Protecting your work

In Australia, copyright material is subject to copyright as soon as it is created. While the author or creator does not have to do anything to gain copyright, it is advisable to make copyright ownership and any reuse conditions clear to others. Below is a list of ways that can assist you in ensuring that others both know you are the copyright owner of a work, and know how and if they can reuse your work within the guidelines you set out.

Include a copyright statement on your work

A copyright statement is usually the copyright symbol - a lower case c in a circle, the name of the copyright owner (who may or may not be the author) and the year the work was created, e.g. © J. Smith 2010 or © University of Melbourne 2022.

By including a copyright statement, you alert people to the fact that your work is subject to copyright and there may be restrictions in how they reuse it.

The University owns Intellectual Property (IP) created by staff in the course of, or incidental to, employment with the University, except copyright in Scholarly Works. For further details see the University’s Intellectual Property policy.

Provide a full bibliographic citation

By providing a full bibliographic citation you are assisting people in both knowing they should cite your work and providing them with the information to do so. Citing work isn’t just for published, peer reviewed research, it can be applicable to websites, blogs, images, and many other types of outputs. Check the University of Melbourne citation style guide to find a style that suits you and your work before adding it.

Include the work in a repository

By submitting your work to a repository you are creating a formal record of the version of the work and you as the owner. You can include metadata associated with the work and assign a Creative Commons licence to the work so people know how they can reuse it. Many repositories also generate a full bibliographic citation (as discussed above) based on the information you provide.

Such repositories include:

  • Melbourne.Figshare
  • OpenScienceFramework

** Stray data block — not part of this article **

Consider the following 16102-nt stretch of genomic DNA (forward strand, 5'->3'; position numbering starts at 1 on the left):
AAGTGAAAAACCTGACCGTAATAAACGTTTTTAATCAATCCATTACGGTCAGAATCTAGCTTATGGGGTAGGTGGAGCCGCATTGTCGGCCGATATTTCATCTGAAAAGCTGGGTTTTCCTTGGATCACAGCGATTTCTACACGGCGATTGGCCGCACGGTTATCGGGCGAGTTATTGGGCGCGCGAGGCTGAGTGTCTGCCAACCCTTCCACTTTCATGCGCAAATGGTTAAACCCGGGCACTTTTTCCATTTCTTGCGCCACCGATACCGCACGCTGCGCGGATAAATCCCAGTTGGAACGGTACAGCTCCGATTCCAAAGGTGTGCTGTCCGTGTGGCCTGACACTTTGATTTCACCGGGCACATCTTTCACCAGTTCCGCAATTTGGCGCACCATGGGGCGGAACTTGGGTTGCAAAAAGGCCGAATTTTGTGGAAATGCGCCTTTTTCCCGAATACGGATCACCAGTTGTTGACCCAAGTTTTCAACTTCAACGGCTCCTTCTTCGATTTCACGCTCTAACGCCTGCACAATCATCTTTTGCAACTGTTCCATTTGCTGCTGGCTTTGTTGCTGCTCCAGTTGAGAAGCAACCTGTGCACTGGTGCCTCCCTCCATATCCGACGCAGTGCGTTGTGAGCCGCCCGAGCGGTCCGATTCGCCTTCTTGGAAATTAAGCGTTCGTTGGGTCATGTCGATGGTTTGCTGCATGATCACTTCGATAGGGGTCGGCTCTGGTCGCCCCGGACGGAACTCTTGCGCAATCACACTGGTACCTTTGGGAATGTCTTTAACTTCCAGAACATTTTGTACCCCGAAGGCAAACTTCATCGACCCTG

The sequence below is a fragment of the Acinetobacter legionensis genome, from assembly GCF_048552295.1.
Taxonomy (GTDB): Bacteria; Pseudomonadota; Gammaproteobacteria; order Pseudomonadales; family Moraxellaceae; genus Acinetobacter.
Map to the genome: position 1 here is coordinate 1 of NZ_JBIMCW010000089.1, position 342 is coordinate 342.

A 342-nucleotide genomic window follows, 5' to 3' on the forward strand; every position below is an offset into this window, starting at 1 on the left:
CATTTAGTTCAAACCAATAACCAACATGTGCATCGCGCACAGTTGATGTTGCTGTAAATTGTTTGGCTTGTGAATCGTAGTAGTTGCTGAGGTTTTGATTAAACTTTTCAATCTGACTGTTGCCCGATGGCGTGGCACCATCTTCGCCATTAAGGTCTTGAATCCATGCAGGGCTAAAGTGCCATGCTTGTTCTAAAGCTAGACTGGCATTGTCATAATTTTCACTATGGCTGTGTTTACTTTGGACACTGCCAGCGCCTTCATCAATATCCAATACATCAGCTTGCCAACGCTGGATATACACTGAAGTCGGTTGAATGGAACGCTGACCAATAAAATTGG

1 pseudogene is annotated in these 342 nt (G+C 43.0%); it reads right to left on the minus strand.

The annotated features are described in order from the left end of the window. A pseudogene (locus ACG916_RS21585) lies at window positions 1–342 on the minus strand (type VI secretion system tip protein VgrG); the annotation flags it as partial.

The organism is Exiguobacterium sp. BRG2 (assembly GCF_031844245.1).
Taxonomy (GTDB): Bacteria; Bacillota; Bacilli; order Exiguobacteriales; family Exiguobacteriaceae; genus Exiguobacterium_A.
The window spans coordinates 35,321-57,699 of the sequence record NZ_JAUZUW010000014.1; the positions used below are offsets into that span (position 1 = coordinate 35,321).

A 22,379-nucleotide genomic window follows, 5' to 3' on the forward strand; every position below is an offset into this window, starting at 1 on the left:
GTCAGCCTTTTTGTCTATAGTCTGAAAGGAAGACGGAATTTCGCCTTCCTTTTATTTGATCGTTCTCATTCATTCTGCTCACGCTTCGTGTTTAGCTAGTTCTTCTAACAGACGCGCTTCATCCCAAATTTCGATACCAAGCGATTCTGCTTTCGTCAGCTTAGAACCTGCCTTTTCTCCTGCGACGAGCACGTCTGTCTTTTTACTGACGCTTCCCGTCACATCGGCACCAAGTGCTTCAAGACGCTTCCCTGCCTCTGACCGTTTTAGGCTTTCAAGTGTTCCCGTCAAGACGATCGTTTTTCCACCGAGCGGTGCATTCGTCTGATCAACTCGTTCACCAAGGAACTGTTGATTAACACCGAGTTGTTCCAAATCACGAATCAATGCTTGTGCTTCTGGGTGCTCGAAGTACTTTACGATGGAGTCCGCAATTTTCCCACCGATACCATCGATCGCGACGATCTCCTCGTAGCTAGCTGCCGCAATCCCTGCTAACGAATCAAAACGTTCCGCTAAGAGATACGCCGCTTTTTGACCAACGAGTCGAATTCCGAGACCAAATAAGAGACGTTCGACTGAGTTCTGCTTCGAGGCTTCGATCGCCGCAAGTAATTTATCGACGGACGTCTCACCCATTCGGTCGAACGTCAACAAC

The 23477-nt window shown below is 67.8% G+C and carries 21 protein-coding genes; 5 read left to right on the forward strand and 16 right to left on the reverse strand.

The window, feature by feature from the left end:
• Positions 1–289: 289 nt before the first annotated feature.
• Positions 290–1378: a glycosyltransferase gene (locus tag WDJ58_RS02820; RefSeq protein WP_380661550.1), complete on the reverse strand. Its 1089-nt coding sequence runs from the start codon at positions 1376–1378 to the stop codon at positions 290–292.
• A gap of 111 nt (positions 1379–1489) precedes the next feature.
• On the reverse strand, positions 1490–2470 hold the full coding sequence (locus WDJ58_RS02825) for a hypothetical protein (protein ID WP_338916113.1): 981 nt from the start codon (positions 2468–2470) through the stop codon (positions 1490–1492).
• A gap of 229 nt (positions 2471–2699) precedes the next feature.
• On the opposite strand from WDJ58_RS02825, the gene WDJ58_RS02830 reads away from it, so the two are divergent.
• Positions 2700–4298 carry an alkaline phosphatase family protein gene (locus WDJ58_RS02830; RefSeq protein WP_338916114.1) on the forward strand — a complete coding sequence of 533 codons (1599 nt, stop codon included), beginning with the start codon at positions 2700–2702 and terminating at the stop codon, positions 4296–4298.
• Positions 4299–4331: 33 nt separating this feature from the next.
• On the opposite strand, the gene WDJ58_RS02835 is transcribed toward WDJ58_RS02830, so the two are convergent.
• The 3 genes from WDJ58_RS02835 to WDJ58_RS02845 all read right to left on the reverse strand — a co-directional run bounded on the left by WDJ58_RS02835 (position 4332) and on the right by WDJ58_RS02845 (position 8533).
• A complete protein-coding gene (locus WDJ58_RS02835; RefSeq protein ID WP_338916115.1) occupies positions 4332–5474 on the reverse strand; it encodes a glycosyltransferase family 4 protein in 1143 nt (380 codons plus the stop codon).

• ArXiv
  • Humanities Commons.

Include instructions on how to contact the copyright owner to seek reuse permission

By providing an email address or contact details people will be more inclined to contact you to ask permission.

Consider further impact and outreach potential for your copyright

The copyright you created might be translated into further impact in society, culture, environment, policy and other areas. To consider further pathways to create impact from your work, consider who could benefit from this work and how they might use it. This will help you understand how your work might be translated. If you would like to seek support exploring how this could be achieved, then the Business Development and Innovation team can provide advice for your journey and might advise to disclose your IP.

Copyright infringement

If your copyright is infringed, you have the right to take action against the individual or organisation responsible. You do need to make sure that their use is actually an infringement as there are provisions in the Copyright Act that allow people to use copyright material without needing permission.

If the University of Melbourne is the copyright owner of your work, you can seek assistance with any alleged infringement through the Copyright Office.

If you are the copyright owner, you are within your rights to issue a takedown notice or contact independent legal advice.

If you have transferred your copyright to a publisher, then any infringement should be pursued by the publisher.